Turning spam-calls from a hassle into a profit-centre

Ah, I’m from the colonies so wasn’t aware of that - it’d be 1900 here or something along those lines.


I prefer to have my team of scientists make the lemons combustible, myself…


The Telephone Preference Service is one of the things I miss about living in the UK. Here in New Zealand we get swamped with cold callers from India claiming to be from The Microsoft Security Help Desk, claiming —in very, very heavily accented English— that our computers are compromised and we need “help” to fix them …

I ger that it’s a bit annoying to get spam calls but I just don’t get the vitriol that some people have towards them. Just hang up on them, it’s not that hard. Most of the time it’s an automated call to start so it’s not like you’re even hurting someone’s feelings by hanging up.

Gets frustrating when you have to do it several times a day, especially if you’re interrupted doing something such as work.

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My anecdote.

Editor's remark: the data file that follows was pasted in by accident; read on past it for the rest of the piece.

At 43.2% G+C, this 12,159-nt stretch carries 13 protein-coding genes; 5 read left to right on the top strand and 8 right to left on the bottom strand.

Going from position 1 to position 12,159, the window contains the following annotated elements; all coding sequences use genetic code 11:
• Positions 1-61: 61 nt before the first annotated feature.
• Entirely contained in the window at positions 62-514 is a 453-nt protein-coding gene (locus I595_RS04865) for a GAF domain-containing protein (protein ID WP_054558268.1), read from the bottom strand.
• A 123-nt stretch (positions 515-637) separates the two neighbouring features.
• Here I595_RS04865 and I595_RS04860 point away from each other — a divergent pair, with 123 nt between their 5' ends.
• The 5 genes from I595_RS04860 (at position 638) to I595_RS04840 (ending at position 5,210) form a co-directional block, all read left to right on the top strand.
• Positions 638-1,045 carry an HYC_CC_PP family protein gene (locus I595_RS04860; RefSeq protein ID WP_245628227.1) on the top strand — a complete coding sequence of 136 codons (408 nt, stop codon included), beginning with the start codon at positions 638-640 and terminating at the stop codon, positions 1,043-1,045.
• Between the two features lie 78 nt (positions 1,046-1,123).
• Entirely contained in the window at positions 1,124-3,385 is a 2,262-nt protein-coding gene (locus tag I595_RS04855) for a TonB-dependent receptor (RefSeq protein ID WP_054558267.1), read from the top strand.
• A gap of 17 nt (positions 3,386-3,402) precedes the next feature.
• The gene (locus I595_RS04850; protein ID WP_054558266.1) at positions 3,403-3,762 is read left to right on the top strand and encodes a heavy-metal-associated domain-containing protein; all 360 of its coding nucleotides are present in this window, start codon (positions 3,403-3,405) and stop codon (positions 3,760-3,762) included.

What works at our house:

  1. Unlisted phone number.
  2. When I’m checking out at a store and the clerk asks me for my phone number I politely refuse.

It’s a pretty simple protocol, but highly effective. We get perhaps two unsolicited calls a year.

Amazingly, point 2 is easy but it would seem that almost no one uses it. At times I’ve gotten confused stares from the clerk and once or twice they’ve had to call a manager over because they don’t know how to ring up a sale without a phone number, which leads me to believe that almost everyone hands over their phone number when asked. But don’t do it, folks. I’ve never had anyone refuse to make the sale because of it…

This guy may have discovered the future of phone service. We should all have this feature. How do we get this to work for email?

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